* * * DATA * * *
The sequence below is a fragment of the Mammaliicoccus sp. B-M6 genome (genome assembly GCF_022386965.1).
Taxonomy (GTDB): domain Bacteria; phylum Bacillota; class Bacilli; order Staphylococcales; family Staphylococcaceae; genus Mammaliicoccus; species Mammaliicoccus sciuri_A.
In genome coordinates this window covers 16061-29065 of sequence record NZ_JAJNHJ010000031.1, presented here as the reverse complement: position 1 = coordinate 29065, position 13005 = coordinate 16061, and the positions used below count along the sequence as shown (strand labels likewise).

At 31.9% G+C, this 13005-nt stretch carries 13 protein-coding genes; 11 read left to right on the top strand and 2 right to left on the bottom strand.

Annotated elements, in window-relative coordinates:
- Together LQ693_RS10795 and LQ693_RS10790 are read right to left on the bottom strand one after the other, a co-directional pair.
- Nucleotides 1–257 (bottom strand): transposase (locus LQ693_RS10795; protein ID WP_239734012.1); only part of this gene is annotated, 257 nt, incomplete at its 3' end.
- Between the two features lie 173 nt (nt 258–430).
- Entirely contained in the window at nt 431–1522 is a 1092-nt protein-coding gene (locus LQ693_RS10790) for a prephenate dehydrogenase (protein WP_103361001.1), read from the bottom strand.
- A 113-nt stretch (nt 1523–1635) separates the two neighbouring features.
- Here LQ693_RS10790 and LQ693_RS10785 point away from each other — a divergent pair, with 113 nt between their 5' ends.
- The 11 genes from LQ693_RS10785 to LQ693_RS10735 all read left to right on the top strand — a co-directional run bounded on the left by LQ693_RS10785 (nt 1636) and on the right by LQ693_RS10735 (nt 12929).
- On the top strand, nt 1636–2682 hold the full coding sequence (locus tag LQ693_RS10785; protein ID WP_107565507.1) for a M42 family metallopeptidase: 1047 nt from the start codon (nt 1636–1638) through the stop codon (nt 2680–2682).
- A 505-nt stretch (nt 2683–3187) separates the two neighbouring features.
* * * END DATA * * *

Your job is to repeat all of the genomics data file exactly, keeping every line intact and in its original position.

The sequence below is a fragment of the Mammaliicoccus sp. B-M6 genome (genome assembly GCF_022386965.1).
Taxonomy (GTDB): domain Bacteria; phylum Bacillota; class Bacilli; order Staphylococcales; family Staphylococcaceae; genus Mammaliicoccus; species Mammaliicoccus sciuri_A.
In genome coordinates this window covers 16061-29065 of sequence record NZ_JAJNHJ010000031.1, presented here as the reverse complement: position 1 = coordinate 29065, position 13005 = coordinate 16061, and the positions used below count along the sequence as shown (strand labels likewise).

At 31.9% G+C, this 13005-nt stretch carries 13 protein-coding genes; 11 read left to right on the top strand and 2 right to left on the bottom strand.

Annotated elements, in window-relative coordinates:
- Together LQ693_RS10795 and LQ693_RS10790 are read right to left on the bottom strand one after the other, a co-directional pair.
- Nucleotides 1–257 (bottom strand): transposase (locus LQ693_RS10795; protein ID WP_239734012.1); only part of this gene is annotated, 257 nt, incomplete at its 3' end.
- Between the two features lie 173 nt (nt 258–430).
- Entirely contained in the window at nt 431–1522 is a 1092-nt protein-coding gene (locus LQ693_RS10790) for a prephenate dehydrogenase (protein WP_103361001.1), read from the bottom strand.
- A 113-nt stretch (nt 1523–1635) separates the two neighbouring features.
- Here LQ693_RS10790 and LQ693_RS10785 point away from each other — a divergent pair, with 113 nt between their 5' ends.
- The 11 genes from LQ693_RS10785 to LQ693_RS10735 all read left to right on the top strand — a co-directional run bounded on the left by LQ693_RS10785 (nt 1636) and on the right by LQ693_RS10735 (nt 12929).
- On the top strand, nt 1636–2682 hold the full coding sequence (locus tag LQ693_RS10785; protein ID WP_107565507.1) for a M42 family metallopeptidase: 1047 nt from the start codon (nt 1636–1638) through the stop codon (nt 2680–2682).
- A 505-nt stretch (nt 2683–3187) separates the two neighbouring features.